• Third image: “shows the sequence of events during a hypothetical hunt by the sabertooth Smilodon: the chase (top); the wrestling struggle (middle); and the killing bite (bottom)”
  • Fourth image: “shows the crucial point when the cat attempts to pull a large prey down to the ground, and it highlights some of the muscles relevant for that action”

(Image and text source: Chasing Sabretooths; via @Laelaps on Twitter)

Stunningly Intact Dinosaur Fossil

The almost perfectly complete fossil of a young theropod dinosaur – including some preserved hair and skin* (see update below) – was unveiled yesterday by scientists from the Bavarian paleontological and geological collections (BSPG) in Munich, Germany. BSPG conservator Oliver Rauhut described it as the best preserved dinosaur skeleton to have ever been found in Europe.

Darren Naish, palaeontologist at the University of Southampton, says the fossil is “incredible”. Rauhut says that fossils of theropod dinosaurs, which include the genus Tyrannosaurus, are rare and usually fragmented. “The best-preserved Tyrannosaurus we have are about 80 percent preserved, and that is already terrific,” he says. The new fossil is around 98% intact.

The dinosaur died around 135 million years ago at a site near the present town of Kelheim in the southern German state of Bavaria. Rauhut and his team of palaeontologists think it was no more than a year old

Naish hopes that the bone preservation in the fossil is as outstanding as it looks in the publically-released photo, because this might help scientists piece together the phylogeny of theropod species. No data is available on the fossil yet, so Naish can only speculate, but he says the dinosaur seems to have proportionally shorter legs, and a longer tail, than have been seen in other similar theropods. Particularly tantalising is the question of whether these differences are attributable to the dinosaur being a juvenile, or if it might be an example of a new species.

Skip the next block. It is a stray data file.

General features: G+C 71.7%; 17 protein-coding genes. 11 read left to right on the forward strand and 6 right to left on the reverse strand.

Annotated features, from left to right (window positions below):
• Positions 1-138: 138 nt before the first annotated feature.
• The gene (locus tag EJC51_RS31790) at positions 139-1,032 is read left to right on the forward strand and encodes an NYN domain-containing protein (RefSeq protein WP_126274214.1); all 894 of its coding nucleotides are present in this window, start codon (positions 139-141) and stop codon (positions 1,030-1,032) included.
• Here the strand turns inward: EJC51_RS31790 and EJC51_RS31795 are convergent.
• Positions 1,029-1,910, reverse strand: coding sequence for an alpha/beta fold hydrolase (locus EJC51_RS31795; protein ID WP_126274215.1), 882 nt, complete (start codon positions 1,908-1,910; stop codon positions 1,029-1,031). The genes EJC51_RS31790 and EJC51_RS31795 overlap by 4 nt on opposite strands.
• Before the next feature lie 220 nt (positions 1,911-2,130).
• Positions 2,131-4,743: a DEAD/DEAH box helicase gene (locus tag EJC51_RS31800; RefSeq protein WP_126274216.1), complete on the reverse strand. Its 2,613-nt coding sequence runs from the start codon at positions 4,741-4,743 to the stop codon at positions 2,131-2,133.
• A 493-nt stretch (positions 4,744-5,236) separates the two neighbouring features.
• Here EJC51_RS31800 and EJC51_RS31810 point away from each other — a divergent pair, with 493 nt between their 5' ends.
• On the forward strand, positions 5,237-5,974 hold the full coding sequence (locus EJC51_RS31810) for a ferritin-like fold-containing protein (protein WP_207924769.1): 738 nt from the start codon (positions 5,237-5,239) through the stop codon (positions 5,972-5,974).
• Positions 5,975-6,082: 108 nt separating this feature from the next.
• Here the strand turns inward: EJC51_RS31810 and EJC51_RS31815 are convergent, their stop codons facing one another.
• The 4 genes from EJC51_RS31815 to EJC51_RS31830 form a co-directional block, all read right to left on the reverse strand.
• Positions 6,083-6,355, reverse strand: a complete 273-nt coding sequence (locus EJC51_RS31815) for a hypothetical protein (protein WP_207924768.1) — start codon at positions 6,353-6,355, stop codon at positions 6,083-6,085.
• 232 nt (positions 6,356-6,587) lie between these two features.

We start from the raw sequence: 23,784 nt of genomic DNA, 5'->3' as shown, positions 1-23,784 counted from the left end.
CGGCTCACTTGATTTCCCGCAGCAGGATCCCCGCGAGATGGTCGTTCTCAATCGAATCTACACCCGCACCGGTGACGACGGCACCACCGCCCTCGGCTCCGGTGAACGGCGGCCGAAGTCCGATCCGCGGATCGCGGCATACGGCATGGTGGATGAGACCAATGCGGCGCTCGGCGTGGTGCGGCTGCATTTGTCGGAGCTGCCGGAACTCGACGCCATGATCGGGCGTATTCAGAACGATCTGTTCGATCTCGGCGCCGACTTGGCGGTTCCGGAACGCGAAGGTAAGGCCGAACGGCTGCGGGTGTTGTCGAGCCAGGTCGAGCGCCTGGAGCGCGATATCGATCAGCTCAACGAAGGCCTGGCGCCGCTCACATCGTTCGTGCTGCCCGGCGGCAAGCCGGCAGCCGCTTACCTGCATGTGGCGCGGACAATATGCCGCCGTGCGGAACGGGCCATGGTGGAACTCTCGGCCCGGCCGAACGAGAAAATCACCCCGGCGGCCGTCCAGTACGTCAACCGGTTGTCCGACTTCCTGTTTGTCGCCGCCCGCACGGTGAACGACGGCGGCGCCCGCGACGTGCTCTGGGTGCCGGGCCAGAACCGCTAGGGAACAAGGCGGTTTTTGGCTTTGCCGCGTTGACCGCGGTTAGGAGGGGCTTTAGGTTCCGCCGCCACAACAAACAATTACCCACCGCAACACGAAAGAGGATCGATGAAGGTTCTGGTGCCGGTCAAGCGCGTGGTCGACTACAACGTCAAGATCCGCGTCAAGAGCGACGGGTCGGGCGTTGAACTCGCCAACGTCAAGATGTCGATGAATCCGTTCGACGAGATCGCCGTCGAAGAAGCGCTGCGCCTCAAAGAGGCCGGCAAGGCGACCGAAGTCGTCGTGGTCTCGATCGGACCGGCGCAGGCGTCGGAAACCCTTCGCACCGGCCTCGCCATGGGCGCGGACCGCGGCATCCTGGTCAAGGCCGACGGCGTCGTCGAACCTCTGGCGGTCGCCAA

Read more.


Today is so exciting for a ton of fellow palaeontologists, students, researchers, and myself… Dreadnoughtus has finally been published!

The video above gives you guys a bit of history to where this titanosaur was discovered back in 2005. Almost ten years later and it’s finally gone public! With a name like Dreadnoughtus, it’s hard not to want to run around saying its awesome name.

These fossils spent a lot of time being excavated out of the matrix they were found in; around 4 years with multiple labs working tirelessly to clean and repair them. We had to get it done at least in some sort of quick time, right? With such a huge specimen, a lot of man power is required!

I’m so proud and happy for everyone involved that we can now share this gorgeous dinosaur to the public! It’s MASSIVE. The fossils are just mind blowing to look at, and now we continue to move forward with its preservation, education, and further research. It’ll be going back to Argentina next year.

You can read the article about Dreadnoughtus here on Drexel University’s website, and the scientific paper on Nature.com (which some super awesome people I know worked on).

Glass Fossils Inspire Molten Dreams
  • by Glendon Mellow